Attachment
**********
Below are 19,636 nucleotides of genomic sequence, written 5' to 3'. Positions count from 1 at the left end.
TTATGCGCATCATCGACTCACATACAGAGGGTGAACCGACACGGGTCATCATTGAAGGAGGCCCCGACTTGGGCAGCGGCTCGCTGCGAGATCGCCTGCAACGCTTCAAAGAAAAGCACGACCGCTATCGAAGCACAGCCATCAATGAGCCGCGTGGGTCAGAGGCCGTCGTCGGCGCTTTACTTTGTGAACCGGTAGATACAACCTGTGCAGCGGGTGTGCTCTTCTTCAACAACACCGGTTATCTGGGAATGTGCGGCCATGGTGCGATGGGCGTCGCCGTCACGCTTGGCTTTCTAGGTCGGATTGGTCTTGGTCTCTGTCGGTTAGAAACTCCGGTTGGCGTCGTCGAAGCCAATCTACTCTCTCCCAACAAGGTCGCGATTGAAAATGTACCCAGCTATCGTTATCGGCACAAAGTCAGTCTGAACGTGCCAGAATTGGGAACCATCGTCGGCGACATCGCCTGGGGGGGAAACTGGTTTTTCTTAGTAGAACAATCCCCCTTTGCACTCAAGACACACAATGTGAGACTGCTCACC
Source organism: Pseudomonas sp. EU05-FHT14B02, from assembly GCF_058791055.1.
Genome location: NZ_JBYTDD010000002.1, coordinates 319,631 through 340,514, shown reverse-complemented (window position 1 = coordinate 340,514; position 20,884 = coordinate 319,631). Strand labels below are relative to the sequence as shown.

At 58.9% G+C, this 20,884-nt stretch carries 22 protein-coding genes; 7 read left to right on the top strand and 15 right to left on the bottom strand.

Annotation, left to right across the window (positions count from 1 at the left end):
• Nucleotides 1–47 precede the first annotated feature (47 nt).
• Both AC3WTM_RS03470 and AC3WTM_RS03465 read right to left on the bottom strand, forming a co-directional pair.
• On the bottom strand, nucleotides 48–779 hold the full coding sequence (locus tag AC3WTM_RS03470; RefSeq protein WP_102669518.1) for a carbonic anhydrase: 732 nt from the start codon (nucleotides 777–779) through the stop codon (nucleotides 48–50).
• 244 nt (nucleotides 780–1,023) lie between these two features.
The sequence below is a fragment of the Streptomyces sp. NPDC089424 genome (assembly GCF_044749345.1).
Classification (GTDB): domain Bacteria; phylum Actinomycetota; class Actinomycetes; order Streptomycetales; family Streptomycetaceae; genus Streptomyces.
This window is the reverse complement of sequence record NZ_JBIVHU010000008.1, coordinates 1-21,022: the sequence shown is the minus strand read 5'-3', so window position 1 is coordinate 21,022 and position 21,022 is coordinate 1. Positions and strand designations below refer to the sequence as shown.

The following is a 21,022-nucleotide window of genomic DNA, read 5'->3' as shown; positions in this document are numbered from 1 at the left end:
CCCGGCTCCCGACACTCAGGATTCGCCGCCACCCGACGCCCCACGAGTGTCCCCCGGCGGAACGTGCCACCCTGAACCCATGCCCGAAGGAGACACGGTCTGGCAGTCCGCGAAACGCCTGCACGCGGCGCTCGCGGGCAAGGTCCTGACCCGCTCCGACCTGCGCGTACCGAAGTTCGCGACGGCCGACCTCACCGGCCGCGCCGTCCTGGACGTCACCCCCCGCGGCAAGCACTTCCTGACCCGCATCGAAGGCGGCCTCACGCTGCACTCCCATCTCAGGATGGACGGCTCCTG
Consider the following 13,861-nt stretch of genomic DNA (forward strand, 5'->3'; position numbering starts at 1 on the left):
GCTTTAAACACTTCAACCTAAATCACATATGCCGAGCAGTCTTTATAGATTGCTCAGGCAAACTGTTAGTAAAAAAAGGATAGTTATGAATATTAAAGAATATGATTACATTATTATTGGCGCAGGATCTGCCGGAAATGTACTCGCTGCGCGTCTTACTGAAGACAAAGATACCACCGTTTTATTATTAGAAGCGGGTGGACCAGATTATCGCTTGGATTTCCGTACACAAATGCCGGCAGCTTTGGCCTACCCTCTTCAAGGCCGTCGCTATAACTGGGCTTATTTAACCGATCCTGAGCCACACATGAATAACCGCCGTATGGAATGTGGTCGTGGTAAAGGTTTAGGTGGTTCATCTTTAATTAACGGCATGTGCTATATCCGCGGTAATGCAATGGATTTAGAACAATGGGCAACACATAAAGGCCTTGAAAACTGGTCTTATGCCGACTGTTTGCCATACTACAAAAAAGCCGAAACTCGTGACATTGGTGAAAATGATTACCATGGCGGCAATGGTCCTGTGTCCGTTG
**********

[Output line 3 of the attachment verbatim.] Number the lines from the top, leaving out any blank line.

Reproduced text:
Source organism: Pseudomonas sp. EU05-FHT14B02, from assembly GCF_058791055.1.